I probably shouldn't say it but motion ratio changes by the square of the difference whereas the sway bar rate due to location on the end of the bar is a straight lever.


image.png.29a95ec3fdb99dee0d56e4aea8f03189.png

 

Are you saying that when I am drilling I am making R smaller but also increasing K?

 

Trying to remember anything from high school:

 

endlink_angle = tan-1( drill_distance / endlink_height )

 

K = cos(  endlink_angle  )

R = lever_length - drill_distance

 

Seems like as long as the endlink_angle is not crazy it should be good?

 

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2 hours ago, turbogrill said:


image.png.29a95ec3fdb99dee0d56e4aea8f03189.png

 

Are you saying that when I am drilling I am making R smaller but also increasing K?

 

Trying to remember anything from high school:

 

endlink_angle = tan-1( drill_distance / endlink_height )

 

K = cos(  endlink_angle  )

R = lever_length - drill_distance

 

Seems like as long as the endlink_angle is not crazy it should be good?

 

Look at the other end of the link.

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3 hours ago, shanehutton said:

You don't need to drill the swaybar.  You just need to find a way to move the pickup point and shorten the arm.  Some do it with clamps that go around the bar so perhaps try to find something like that instead of drilling a hole.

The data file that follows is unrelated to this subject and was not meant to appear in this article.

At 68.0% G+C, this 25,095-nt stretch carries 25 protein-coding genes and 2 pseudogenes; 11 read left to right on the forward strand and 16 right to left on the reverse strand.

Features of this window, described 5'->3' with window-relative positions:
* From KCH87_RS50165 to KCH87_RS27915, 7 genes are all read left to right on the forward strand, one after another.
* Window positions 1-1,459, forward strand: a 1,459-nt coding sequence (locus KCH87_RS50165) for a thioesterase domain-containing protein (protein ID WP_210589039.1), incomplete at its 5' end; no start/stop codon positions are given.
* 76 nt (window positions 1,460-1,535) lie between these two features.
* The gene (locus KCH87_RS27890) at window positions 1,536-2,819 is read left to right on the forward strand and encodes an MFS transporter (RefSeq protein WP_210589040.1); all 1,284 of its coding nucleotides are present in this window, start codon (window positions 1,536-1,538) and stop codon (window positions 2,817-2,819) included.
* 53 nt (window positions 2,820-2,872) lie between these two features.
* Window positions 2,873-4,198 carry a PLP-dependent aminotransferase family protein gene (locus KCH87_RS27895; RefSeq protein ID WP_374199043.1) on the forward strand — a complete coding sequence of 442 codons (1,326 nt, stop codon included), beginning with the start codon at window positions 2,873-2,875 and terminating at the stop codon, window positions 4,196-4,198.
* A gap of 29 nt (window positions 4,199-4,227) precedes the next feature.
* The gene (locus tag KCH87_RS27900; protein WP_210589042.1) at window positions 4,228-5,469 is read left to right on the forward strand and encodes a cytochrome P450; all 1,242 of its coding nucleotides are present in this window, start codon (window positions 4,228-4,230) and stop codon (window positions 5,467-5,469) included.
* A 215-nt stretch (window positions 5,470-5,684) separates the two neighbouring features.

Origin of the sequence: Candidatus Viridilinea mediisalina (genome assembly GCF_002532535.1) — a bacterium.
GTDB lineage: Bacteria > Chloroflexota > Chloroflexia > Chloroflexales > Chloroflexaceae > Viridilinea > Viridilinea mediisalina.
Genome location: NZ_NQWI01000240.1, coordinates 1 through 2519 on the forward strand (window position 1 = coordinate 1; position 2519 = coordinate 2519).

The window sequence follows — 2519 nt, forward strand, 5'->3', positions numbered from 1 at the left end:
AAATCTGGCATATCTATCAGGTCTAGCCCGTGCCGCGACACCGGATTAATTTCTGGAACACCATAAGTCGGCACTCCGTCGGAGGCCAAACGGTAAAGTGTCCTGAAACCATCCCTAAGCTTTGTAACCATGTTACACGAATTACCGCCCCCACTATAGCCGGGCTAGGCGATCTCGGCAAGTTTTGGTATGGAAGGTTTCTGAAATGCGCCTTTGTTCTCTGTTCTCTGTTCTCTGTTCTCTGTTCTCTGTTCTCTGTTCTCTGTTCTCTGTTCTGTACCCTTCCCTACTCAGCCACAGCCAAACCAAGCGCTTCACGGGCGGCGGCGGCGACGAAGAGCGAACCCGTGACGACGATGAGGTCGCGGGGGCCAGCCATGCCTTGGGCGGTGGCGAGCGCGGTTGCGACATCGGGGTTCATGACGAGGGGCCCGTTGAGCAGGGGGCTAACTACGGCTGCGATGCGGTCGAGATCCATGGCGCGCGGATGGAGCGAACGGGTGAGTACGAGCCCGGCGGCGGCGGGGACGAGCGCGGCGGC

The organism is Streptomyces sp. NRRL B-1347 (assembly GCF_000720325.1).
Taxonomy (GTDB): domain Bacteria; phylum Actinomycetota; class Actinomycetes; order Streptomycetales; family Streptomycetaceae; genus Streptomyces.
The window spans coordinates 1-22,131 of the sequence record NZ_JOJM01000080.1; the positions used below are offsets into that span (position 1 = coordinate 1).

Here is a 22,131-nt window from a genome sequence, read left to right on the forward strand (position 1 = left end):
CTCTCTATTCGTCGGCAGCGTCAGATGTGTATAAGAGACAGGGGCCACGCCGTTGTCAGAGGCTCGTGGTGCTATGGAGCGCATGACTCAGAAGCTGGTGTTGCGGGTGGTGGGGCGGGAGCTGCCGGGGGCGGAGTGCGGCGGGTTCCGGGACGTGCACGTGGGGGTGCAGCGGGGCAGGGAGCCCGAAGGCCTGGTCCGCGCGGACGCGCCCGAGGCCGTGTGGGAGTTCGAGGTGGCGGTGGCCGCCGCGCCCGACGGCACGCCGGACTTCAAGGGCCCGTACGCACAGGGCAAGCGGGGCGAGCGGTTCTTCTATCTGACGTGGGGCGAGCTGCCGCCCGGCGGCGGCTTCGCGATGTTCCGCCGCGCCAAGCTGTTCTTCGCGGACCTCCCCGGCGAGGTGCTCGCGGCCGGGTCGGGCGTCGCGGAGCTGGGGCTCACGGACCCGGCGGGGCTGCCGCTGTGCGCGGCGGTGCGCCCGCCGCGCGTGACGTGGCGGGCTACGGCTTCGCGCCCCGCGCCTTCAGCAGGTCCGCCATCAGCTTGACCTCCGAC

Screen Shot 2020-03-23 at 10.07.05 AM.png

 

 

So move the pick up point from the control arm inwards? So move it where the arrow is? 

 

image.png.2e0278b9ad60cca210725bb169df5603.png

 

 

 

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22 minutes ago, shanehutton said:

No.  Move it along the axis that runs from the front to the back of the car. Along that axis, you want to make the arm shorter.

Screen Shot 2020-03-23 at 6.28.44 PM.png

 

That would involve drilling the swaybar.

Figured you could change the pickup point instead. 

 

Should have the same effect, leverage on the control arm instead of the bar 

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1 hour ago, mender said:

That would reduce the effectiveness of the sway bar.

 

Yes, but moving it the other way would work right?

 

.... might be hard from a practical perspective.

So the other option is to move the attachment point on the swaybar.

 

Right?

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2 hours ago, turbogrill said:

 

Yes, but moving it the other way would work right?

 

.... might be hard from a practical perspective.

So the other option is to move the attachment point on the swaybar.

 

Right?

Moving the attachment point toward the wheel increases the motion ratio. 

 

If the arm is 12" long and the present mount is in the middle, the motion ratio is 6/12 or 0.5^2 = 0.25. If the mount is moved 1" toward the wheel, the motion ratio is now 7/12 or 0.5833^2 = 0.34. That increase the effective stiffness of the sway bar by 0.34/0.25 or 36%. Pretty good change by moving the attachment point one inch. 

 

There will be some loss on that due to the new angle of the link but a longer link decreases that. 

 

P.S. The effective attachment point is the centre of the lower heim joint in your picture. Reversing the joint so that the stud is facing inward and using a longer link would give you a noticable change in roll stiffness.

 

You're welcome. :)

Edited by mender